Hopefully Gregg Cantor won’t mind me adapting his homeremodelingbootcamp.com blog content for a purpose that won’t exactly serve his market — the website and weekly eletter for Ottawarenovates.com. Much of his content is as relevant and useful in Canada’s frigid winters as it is in San Diego County, where Murray Lampert Design-Build-Remodel is based.
Cantor, a third-generation contractor has successfully remodeled thousands of homes in San Diego County. His blog provides the simple, straightforward and immediately practical advice that anyone contemplating a renovation project should consider.
For example, in a recent posting, he outlines the priority areas for remodeling, where the homeowner has the highest probability of recovering the investment through higher resale values.
More bathrooms. The National Association of Home Builders reports that adding just another half bathroom can add as much as 10.5 percent to the value of the home. A full bathroom? As much as 20 percent. Buyers are becoming increasingly concerned with the number of bathrooms they are purchasing, along with bedrooms. In some regions, you can recoup up to 67 percent of what you spend to add the new bathroom.
Better kitchens. In the past decade, the kitchen has transformed from a one-purpose room to the household hub. Any improvements that you make to your kitchen will add to the value of your home, even if all you do is give it a fresh coat of paint. Cabinetry, lighting, and hardware will also add a lot of value.
Curb appeal. Consider hiring a landscape architect to work on your yard to make it look as attractive from the outside as possible. If you are planning to sell your home, you should make sure you pay attention to both the front and backyard. The importance of making a good first impression applies here, as some appraisers estimate a poorly maintained yard can decrease home value by 10 percent!
Essential systems. Outdated plumbing, heating, sewer, and electrical can be a major deal breaker when it comes to selling your home. These basic necessities may not be much to look at, but they certainly influence a buyer’s decision. When it comes to a home, form truly follows function—nobody wants to deal with the nightmare of major infrastructure problems. Pay attention to any issues in these areas that could affect future buyers negatively.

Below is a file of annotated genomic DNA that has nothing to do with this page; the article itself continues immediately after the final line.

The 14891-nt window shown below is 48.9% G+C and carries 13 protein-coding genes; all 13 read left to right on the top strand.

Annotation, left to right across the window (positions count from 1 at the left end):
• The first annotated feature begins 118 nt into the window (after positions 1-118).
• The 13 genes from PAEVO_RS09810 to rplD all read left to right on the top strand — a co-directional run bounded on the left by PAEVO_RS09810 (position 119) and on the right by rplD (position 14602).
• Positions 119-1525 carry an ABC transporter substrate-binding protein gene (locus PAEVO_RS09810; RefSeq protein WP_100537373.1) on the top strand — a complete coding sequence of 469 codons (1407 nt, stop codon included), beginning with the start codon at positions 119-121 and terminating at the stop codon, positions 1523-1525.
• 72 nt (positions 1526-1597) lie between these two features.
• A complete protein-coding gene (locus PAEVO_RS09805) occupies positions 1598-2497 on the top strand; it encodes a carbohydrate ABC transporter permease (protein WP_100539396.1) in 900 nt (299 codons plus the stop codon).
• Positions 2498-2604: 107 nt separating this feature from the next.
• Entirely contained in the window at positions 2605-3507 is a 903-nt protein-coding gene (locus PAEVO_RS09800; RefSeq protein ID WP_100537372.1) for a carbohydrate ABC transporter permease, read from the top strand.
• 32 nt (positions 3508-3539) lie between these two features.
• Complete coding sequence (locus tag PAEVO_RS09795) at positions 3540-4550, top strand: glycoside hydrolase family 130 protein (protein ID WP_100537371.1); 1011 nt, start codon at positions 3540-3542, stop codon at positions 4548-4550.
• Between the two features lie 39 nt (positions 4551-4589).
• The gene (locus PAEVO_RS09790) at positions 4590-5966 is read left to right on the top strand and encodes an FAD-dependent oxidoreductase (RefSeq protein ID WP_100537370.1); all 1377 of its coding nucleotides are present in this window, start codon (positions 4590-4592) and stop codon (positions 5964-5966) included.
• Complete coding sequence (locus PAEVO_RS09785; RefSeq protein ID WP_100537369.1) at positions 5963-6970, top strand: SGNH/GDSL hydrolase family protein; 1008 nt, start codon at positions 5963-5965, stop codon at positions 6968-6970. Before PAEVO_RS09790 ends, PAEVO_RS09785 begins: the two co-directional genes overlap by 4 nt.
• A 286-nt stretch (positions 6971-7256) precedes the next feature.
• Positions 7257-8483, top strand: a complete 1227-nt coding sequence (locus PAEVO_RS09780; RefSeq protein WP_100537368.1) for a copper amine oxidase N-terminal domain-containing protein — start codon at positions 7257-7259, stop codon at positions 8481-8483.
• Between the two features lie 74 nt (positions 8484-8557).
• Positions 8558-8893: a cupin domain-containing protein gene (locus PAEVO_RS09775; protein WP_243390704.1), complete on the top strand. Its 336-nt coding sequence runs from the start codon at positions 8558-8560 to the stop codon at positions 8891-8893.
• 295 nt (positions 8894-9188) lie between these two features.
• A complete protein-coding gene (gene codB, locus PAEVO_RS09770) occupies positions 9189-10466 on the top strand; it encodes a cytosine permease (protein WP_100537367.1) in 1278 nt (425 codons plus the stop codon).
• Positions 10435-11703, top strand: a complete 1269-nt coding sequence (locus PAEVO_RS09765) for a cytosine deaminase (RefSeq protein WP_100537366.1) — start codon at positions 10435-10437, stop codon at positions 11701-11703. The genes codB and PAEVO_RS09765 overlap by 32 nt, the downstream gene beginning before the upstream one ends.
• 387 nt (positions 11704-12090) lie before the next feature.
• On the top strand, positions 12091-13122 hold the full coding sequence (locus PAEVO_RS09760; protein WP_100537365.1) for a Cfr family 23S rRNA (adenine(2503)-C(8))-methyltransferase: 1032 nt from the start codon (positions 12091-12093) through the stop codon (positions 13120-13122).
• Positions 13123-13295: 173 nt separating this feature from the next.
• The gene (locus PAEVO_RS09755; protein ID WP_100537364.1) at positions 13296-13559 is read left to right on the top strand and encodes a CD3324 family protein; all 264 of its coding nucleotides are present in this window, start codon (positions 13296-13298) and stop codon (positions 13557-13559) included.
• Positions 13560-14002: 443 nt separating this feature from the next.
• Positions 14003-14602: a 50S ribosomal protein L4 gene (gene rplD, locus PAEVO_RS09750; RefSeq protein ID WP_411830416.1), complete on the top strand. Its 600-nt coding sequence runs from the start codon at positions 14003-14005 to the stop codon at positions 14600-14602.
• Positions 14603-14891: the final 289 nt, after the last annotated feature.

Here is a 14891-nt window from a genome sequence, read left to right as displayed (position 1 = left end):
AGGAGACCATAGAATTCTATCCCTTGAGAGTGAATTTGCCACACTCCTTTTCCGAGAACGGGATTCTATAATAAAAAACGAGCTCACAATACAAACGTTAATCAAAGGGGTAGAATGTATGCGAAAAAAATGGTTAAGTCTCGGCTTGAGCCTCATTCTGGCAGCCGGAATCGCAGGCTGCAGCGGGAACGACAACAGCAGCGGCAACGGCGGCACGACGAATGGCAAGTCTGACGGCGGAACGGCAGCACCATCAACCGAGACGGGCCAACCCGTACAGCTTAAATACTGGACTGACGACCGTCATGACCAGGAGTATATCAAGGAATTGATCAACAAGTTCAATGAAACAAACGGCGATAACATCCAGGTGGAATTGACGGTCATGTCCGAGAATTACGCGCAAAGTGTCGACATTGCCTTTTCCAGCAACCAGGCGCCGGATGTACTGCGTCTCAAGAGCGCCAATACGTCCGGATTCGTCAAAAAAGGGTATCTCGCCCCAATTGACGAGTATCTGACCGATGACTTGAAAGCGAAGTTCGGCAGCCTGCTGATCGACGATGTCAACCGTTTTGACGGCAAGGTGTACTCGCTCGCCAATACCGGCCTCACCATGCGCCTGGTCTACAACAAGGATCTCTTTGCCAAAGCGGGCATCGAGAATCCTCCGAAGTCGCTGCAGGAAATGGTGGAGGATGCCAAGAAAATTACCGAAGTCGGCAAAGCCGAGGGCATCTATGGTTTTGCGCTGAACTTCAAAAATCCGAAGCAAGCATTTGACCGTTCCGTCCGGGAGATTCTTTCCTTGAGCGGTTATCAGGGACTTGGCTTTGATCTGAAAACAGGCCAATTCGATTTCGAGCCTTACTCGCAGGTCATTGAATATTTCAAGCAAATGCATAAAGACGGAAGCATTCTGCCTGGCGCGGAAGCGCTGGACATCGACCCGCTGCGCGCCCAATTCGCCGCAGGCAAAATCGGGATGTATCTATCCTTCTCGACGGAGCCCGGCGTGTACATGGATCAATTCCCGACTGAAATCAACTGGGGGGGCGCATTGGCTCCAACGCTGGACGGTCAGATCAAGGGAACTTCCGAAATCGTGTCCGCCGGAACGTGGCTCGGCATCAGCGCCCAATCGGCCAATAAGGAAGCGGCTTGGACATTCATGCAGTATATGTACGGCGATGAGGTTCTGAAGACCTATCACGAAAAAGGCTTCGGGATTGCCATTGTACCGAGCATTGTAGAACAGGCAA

- Bonus: The improvements will help you live more comfortably and lower utility bills during the time that you live in the home as well.
A finished basement. Transforming your basement square footage into livable space is a smart way to increase its value without the expense of adding on. You can transform it into an extra living area, more bedrooms, or even a children’s play area. Even if you only convert part of your basement into a living area, you are adding to its value and your own enjoyment of the home.
- Important: Whether you finish your basement or not, be sure you have a properly maintained sump pump along with a battery backup. These two essential appliances insure against devastating water damage in the event of a flood.
Additional space. For every 1,000 square feet you add to your home, the value goes up an approximate 3.3 percent. When that extra square footage comes in the form of another bedroom, that value goes up to 4 percent, and we’ve already covered the added value of bathrooms. Another good option if you want to add some square footage is to add a first-floor laundry room (opposed to one in the basement). Having one that takes stairs to access decreases a home’s value by 2 percent!
Miscellaneous fix-ups. You do not need to take on large-scale, expensive projects to raise the value of your home. Other modifications like more storage options, alarm systems, built-in wine coolers, home theater systems, and spa-like bathroom features can elevate the sophistication and value of your home.
If you have a remodeling business in a non-competitive market, you might consider similar content, as well. Obviously, it is wrong to reproduce the words without permission. (I let all Best Construction Blog competitors know that I may use text from their blogs in these reviews, and give them the opportunity to ask the text to be removed.) However, “standard” advice can easily be adapted to local circumstances and markets. You don’t have to reinvent the wheel to develop an interesting and relevant blog.